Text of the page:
I disagree with that (Wiggins having a higher ceiling than Parker), because he (Parker) has such a great baseline to start with. And he is the kind of player, and the kind of person, who is going to work to improve every facet of his game. So when I hear that, and I have heard people say that in five years Wiggins is going to be a better player and that he has a bigger upside, I disagree with it to the point that Jabari still has a lot of growth in his game. A tremendous amount.
In what areas does Jabari need to improve?
I think he is going to become a better shooter, a better perimeter shooter. He is going to become a better free throw shooter. He has made tremendous improvement in his shooting technique since the end of the season. And those are things that will make him very difficult to defend. Because he can play inside, he can play outside.
Defensively, he put up solid block (1.6 per 40 minutes) and steal (1.4 per 40 minutes) numbers at Duke, but he does not have a great reputation as a big-time defender. Does he need to improve his man-to-man defense or team/help defense more? Perimeter or post defense?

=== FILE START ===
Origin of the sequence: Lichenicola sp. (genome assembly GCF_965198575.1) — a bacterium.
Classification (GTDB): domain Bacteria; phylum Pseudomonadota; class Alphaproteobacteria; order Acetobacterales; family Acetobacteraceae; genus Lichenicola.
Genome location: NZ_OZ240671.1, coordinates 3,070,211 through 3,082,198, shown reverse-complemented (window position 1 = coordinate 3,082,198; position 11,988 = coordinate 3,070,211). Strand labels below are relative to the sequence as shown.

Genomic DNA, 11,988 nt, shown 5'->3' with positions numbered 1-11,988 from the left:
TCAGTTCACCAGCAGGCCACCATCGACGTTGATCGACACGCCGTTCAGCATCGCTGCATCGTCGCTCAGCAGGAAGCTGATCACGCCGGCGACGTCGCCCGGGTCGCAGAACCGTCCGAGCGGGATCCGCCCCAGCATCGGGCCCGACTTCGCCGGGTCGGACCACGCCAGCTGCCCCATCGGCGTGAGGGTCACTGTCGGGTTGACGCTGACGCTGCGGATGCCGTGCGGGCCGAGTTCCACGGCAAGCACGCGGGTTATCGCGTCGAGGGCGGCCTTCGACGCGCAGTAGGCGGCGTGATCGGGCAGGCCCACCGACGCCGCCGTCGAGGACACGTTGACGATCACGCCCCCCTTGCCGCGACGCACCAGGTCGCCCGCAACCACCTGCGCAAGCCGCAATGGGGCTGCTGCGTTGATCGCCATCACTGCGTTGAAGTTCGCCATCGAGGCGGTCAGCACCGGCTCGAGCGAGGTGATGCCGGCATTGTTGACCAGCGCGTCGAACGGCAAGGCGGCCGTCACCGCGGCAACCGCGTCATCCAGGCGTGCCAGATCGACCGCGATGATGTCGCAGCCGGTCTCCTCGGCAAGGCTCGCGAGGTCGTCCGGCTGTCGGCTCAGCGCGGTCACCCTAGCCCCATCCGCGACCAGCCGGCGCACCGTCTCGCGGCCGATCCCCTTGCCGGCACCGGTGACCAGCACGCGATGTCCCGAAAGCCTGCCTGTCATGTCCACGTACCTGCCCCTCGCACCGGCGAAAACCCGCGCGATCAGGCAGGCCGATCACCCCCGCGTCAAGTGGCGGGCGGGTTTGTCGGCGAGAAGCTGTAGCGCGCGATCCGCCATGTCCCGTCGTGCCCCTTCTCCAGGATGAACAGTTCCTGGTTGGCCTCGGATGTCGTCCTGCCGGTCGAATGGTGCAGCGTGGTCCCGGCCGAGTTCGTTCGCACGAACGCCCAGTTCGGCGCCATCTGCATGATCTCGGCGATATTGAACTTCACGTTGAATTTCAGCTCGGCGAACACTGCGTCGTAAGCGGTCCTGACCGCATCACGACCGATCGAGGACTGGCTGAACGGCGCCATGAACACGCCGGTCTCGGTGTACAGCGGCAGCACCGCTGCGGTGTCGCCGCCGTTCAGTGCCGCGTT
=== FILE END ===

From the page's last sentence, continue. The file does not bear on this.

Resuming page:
When people talk about his defense, one thing they have to remember is that he played center for Duke. They were an undersized club, so he was forced to defend bigger players. That is an area where he will get better. I have seen him defend players on the perimeter, which he will get better at, and he will get better at his post defense. But most of his entire freshman year he was playing out of position defensively.
On draft night, John Hammond said that he thinks Parker can play two positions offensively. Jason Kidd played Paul Pierce (whom many have compared to Parker) at power forward at times last season. What do you project as Parker’s ideal NBA position offensively and defensively?
I don’t know if I would put it as ideally, but at 6-9 and 245, here is a guy who can score around the post. He can cause a lot of issues for defenders. If he is defended by a smaller player, he can take that defender in the post. If he is defended by a player who is bigger, then he can step off the post and face the player and face-up and make that eight-to-ten foot shot. So he has got to extend that area where he is going to be able to do things well offensively. And as we saw in this game (first Summer League game versus Cleveland), he can create his shot going to the basket off the dribble. So he is going to continue to improve greatly in all of those areas as he continues to learn the nuances of the NBA.